• Hide the bookmark bar on your browser. In general, don’t include in the recording any other personal bars or tabs on your screen.
  • Test your webcam
  • Test your microphone
  • Use an external microphone if you have a good quality one 
  • Disable any notifications or alarms on your computer or devices around you
  • Make sure that there isn’t anything else will disturb you
  • Record in comfortable standing or sitting positions
  • Check if you have sufficient lighting
  • Appear in an outfit that makes you feel confident (e.g. something you would wear in your face-to-face lectures)

6. What should I consider when I teach via video conferences?

In addition to the points mentioned in the previous answer (of Q5):

  • Start testing before you go live online at least 20 minutes earlier
  • Welcome the participants and give instructions
  • Consider what will you do with students suffered from internet interruptions or disconnections 
  • Identify a method of responding to students’ inquiries typed in the chat room (if applicable)
  • Record the sessions for a later use (if possible)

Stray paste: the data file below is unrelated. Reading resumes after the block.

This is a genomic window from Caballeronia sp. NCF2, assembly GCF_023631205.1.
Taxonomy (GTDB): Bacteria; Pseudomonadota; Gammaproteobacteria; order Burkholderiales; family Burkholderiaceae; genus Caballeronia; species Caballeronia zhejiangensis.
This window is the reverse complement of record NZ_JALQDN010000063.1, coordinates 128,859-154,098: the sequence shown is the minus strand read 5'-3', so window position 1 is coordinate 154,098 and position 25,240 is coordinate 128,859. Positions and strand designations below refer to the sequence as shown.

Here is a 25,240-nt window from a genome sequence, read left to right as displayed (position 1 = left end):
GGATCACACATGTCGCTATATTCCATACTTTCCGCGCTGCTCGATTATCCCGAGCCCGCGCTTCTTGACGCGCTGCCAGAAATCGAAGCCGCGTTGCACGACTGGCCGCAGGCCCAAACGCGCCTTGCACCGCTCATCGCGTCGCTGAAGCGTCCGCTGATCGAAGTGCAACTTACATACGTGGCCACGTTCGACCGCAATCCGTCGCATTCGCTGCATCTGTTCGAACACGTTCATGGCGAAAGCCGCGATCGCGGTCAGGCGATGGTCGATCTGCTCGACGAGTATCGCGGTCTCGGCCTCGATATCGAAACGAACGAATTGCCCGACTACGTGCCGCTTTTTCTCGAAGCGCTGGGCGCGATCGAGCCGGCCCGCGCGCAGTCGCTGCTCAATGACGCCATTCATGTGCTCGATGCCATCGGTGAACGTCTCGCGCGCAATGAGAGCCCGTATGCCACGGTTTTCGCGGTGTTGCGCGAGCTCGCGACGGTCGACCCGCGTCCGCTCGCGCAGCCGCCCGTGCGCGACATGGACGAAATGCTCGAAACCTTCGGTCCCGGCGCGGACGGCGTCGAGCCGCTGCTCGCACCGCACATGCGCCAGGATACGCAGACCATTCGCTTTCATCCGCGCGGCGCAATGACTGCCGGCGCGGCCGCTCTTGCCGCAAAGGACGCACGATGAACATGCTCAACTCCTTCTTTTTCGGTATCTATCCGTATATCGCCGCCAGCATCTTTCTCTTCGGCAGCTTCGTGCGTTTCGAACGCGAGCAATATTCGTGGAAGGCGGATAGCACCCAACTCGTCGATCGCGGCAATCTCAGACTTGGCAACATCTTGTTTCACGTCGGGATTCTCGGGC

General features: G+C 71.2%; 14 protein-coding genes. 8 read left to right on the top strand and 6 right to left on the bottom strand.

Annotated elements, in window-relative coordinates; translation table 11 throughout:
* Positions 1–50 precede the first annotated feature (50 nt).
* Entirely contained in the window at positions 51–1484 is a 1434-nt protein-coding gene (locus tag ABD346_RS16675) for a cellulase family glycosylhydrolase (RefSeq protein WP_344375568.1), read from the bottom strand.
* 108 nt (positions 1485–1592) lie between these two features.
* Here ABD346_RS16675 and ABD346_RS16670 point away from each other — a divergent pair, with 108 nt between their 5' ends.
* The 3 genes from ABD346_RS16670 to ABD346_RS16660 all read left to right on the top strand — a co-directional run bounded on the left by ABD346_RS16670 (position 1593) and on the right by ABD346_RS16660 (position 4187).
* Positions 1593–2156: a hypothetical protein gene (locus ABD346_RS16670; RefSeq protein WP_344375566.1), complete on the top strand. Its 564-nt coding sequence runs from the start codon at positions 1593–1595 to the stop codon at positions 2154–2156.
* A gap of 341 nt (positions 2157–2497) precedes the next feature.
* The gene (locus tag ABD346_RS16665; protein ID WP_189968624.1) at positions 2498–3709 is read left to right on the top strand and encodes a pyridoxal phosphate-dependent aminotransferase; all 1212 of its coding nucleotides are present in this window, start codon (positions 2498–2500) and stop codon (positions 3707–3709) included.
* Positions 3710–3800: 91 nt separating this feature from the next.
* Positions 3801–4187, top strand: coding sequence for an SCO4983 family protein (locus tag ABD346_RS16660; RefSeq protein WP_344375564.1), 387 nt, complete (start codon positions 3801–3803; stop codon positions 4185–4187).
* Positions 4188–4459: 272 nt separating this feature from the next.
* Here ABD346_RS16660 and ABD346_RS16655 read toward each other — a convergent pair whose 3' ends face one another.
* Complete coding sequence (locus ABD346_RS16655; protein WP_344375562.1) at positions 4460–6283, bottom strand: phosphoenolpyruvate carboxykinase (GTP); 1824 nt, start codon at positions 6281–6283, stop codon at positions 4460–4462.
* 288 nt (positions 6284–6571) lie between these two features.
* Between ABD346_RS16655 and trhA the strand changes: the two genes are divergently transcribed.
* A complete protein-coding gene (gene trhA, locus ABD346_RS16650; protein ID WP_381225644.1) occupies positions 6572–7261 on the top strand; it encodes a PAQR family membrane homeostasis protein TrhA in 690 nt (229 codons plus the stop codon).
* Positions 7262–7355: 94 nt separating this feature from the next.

7. Why teaching online should be in segments?

Teaching a one hour lesson in two or three segments is better than in one segment. For example, present some content for 15 minutes then prompt students with questions. After that, proceed on the same way to keep learners on the right learning track. Actually, this approach of e-teaching is popular in Massive Open Online Courses (MOOCs). 

8. Should I teach synchronously or asynchronously?

This depends on your context. However, in general, a mixed approach is suggested.

9. Can I upload films on Moodle?

Moodle has a limited capacity of upload. Therefore, store the films on the Sciebo cloud. Then create a shared link. Finally, insert the link in the related section on Moodle (see here how it works).

10. Do I have to create all the components of my online course by myself?

Not necessarily! If you have an access to Open Educational Resources or any licensed e-materials that you can implement in teaching, save your time and use them.